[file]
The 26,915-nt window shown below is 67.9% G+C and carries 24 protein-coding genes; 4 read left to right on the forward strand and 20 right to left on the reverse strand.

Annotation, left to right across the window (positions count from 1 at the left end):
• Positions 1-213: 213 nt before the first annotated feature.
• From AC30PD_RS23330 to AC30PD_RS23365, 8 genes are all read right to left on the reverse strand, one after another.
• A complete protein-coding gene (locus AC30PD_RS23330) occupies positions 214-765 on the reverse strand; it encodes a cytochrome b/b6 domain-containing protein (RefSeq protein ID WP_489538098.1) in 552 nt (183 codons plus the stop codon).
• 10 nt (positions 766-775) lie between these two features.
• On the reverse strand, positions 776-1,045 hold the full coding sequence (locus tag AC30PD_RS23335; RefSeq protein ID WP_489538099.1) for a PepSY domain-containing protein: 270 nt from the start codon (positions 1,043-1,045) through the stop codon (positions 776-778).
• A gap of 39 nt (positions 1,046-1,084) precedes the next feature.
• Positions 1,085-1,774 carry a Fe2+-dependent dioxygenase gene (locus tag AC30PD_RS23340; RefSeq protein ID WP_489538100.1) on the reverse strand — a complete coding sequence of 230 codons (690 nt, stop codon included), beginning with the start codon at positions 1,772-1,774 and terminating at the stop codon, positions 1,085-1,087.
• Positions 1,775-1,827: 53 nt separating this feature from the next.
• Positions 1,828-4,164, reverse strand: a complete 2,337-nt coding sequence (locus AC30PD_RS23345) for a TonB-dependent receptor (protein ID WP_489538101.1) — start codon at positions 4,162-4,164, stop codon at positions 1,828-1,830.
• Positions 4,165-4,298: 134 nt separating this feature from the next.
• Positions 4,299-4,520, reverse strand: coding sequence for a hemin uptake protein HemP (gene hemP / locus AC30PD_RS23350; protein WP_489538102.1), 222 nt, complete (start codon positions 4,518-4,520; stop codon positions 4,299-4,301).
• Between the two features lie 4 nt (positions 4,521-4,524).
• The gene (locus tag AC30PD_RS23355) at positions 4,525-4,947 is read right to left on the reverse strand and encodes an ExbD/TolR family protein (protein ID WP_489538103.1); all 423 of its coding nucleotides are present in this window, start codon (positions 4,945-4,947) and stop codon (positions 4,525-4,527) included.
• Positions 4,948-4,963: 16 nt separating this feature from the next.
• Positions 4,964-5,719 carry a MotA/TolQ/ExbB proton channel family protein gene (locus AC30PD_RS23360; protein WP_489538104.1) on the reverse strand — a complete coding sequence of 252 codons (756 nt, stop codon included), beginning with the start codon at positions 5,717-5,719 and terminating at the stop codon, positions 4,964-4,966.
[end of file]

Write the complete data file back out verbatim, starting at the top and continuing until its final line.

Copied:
The 26,915-nt window shown below is 67.9% G+C and carries 24 protein-coding genes; 4 read left to right on the forward strand and 20 right to left on the reverse strand.

Annotation, left to right across the window (positions count from 1 at the left end):
• Positions 1-213: 213 nt before the first annotated feature.
• From AC30PD_RS23330 to AC30PD_RS23365, 8 genes are all read right to left on the reverse strand, one after another.
• A complete protein-coding gene (locus AC30PD_RS23330) occupies positions 214-765 on the reverse strand; it encodes a cytochrome b/b6 domain-containing protein (RefSeq protein ID WP_489538098.1) in 552 nt (183 codons plus the stop codon).
• 10 nt (positions 766-775) lie between these two features.
• On the reverse strand, positions 776-1,045 hold the full coding sequence (locus tag AC30PD_RS23335; RefSeq protein ID WP_489538099.1) for a PepSY domain-containing protein: 270 nt from the start codon (positions 1,043-1,045) through the stop codon (positions 776-778).
• A gap of 39 nt (positions 1,046-1,084) precedes the next feature.
• Positions 1,085-1,774 carry a Fe2+-dependent dioxygenase gene (locus tag AC30PD_RS23340; RefSeq protein ID WP_489538100.1) on the reverse strand — a complete coding sequence of 230 codons (690 nt, stop codon included), beginning with the start codon at positions 1,772-1,774 and terminating at the stop codon, positions 1,085-1,087.
• Positions 1,775-1,827: 53 nt separating this feature from the next.
• Positions 1,828-4,164, reverse strand: a complete 2,337-nt coding sequence (locus AC30PD_RS23345) for a TonB-dependent receptor (protein ID WP_489538101.1) — start codon at positions 4,162-4,164, stop codon at positions 1,828-1,830.
• Positions 4,165-4,298: 134 nt separating this feature from the next.
• Positions 4,299-4,520, reverse strand: coding sequence for a hemin uptake protein HemP (gene hemP / locus AC30PD_RS23350; protein WP_489538102.1), 222 nt, complete (start codon positions 4,518-4,520; stop codon positions 4,299-4,301).
• Between the two features lie 4 nt (positions 4,521-4,524).
• The gene (locus tag AC30PD_RS23355) at positions 4,525-4,947 is read right to left on the reverse strand and encodes an ExbD/TolR family protein (protein ID WP_489538103.1); all 423 of its coding nucleotides are present in this window, start codon (positions 4,945-4,947) and stop codon (positions 4,525-4,527) included.
• Positions 4,948-4,963: 16 nt separating this feature from the next.
• Positions 4,964-5,719 carry a MotA/TolQ/ExbB proton channel family protein gene (locus AC30PD_RS23360; protein WP_489538104.1) on the reverse strand — a complete coding sequence of 252 codons (756 nt, stop codon included), beginning with the start codon at positions 5,717-5,719 and terminating at the stop codon, positions 4,964-4,966.